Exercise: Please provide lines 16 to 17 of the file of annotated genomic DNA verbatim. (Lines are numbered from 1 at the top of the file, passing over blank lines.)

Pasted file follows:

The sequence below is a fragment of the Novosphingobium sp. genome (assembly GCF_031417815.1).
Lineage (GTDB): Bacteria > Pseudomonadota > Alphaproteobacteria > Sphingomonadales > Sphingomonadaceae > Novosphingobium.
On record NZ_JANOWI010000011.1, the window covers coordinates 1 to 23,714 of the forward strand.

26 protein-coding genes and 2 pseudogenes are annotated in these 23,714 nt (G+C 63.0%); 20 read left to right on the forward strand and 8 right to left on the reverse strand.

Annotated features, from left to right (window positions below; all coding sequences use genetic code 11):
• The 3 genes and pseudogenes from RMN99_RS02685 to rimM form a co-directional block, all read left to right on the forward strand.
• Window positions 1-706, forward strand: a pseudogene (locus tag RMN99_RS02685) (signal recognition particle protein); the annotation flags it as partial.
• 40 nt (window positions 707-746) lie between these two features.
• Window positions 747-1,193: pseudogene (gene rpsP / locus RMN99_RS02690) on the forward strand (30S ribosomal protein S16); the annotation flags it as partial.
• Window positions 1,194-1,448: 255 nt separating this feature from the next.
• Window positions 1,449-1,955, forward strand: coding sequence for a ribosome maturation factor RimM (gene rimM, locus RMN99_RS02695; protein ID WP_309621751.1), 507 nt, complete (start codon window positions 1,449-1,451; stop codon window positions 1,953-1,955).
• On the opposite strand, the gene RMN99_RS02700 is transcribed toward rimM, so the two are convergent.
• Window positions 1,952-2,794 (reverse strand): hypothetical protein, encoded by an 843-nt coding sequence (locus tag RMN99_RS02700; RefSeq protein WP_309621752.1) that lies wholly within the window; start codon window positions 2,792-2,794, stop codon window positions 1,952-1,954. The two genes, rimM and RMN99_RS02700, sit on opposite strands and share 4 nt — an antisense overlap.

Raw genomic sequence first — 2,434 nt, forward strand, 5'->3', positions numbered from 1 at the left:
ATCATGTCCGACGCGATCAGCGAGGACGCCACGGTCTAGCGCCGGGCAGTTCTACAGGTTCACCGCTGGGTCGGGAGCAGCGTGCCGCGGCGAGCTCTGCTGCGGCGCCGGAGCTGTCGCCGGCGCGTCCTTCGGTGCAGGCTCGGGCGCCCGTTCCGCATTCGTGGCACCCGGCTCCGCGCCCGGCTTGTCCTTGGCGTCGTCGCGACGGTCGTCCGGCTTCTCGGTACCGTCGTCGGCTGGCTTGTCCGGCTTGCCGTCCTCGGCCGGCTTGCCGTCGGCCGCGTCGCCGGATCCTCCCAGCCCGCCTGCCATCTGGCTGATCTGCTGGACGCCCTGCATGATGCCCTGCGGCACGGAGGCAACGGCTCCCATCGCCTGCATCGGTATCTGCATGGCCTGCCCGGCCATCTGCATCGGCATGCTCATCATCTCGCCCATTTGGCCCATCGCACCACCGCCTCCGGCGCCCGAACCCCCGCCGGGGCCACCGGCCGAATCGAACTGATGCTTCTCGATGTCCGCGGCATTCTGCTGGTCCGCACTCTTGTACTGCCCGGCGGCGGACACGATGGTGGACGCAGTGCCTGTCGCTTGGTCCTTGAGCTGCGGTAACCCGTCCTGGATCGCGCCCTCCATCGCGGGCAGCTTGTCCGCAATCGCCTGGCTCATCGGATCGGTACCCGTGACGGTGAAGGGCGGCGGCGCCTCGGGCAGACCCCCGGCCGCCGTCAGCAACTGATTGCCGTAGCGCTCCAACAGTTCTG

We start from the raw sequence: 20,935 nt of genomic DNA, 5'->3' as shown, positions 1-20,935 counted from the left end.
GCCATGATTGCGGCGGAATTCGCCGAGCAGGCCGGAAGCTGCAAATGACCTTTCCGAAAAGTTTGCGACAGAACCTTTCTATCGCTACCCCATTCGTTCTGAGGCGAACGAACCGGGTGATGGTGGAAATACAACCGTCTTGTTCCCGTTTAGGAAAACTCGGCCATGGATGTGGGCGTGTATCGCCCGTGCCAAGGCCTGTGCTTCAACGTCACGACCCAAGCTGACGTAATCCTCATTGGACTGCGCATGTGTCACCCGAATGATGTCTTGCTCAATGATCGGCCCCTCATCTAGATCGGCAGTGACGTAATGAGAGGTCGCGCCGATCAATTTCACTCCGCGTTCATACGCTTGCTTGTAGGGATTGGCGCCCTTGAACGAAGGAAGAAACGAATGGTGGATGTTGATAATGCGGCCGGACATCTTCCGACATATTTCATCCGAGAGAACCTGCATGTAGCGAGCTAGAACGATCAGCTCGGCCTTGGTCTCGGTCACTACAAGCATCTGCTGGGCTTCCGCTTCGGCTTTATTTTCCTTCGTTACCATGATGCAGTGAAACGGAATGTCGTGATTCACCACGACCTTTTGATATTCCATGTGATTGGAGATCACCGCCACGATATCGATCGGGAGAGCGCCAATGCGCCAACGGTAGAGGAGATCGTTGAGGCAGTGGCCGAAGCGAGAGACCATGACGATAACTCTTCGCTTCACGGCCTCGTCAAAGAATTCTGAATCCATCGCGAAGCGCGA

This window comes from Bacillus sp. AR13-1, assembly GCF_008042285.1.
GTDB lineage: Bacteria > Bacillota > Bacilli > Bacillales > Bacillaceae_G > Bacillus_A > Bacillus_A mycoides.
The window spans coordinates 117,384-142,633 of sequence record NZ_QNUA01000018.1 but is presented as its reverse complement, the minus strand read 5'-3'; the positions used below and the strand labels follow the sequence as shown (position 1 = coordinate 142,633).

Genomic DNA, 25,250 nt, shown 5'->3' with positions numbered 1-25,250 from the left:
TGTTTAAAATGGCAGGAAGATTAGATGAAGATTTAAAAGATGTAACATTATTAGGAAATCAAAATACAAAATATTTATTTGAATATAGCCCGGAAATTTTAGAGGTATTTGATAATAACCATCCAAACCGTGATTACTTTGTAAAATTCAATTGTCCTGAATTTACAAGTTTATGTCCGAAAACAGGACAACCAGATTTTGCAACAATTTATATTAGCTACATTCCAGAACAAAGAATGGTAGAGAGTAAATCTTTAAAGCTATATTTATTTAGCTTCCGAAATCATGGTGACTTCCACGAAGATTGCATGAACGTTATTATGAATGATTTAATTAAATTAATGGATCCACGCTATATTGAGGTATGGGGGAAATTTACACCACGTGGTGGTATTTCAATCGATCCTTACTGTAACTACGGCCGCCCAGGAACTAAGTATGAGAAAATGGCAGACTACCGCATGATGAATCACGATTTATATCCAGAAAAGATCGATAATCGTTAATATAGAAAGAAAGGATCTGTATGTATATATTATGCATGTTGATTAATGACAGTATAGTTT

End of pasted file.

We start from the raw sequence: 20,935 nt of genomic DNA, 5'->3' as shown, positions 1-20,935 counted from the left end.
GCCATGATTGCGGCGGAATTCGCCGAGCAGGCCGGAAGCTGCAAATGACCTTTCCGAAAAGTTTGCGACAGAACCTTTCTATCGCTACCCCATTCGTTCTGAGGCGAACGAACCGGGTGATGGTGGAAATACAACCGTCTTGTTCCCGTTTAGGAAAACTCGGCCATGGATGTGGGCGTGTATCGCCCGTGCCAAGGCCTGTGCTTCAACGTCACGACCCAAGCTGACGTAATCCTCATTGGACTGCGCATGTGTCACCCGAATGATGTCTTGCTCAATGATCGGCCCCTCATCTAGATCGGCAGTGACGTAATGAGAGGTCGCGCCGATCAATTTCACTCCGCGTTCATACGCTTGCTTGTAGGGATTGGCGCCCTTGAACGAAGGAAGAAACGAATGGTGGATGTTGATAATGCGGCCGGACATCTTCCGACATATTTCATCCGAGAGAACCTGCATGTAGCGAGCTAGAACGATCAGCTCGGCCTTGGTCTCGGTCACTACAAGCATCTGCTGGGCTTCCGCTTCGGCTTTATTTTCCTTCGTTACCATGATGCAGTGAAACGGAATGTCGTGATTCACCACGACCTTTTGATATTCCATGTGATTGGAGATCACCGCCACGATATCGATCGGGAGAGCGCCAATGCGCCAACGGTAGAGGAGATCGTTGAGGCAGTGGCCGAAGCGAGAGACCATGACGATAACTCTTCGCTTCACGGCCTCGTCAAAGAATTCTGAATCCATCGCGAAGCGCGA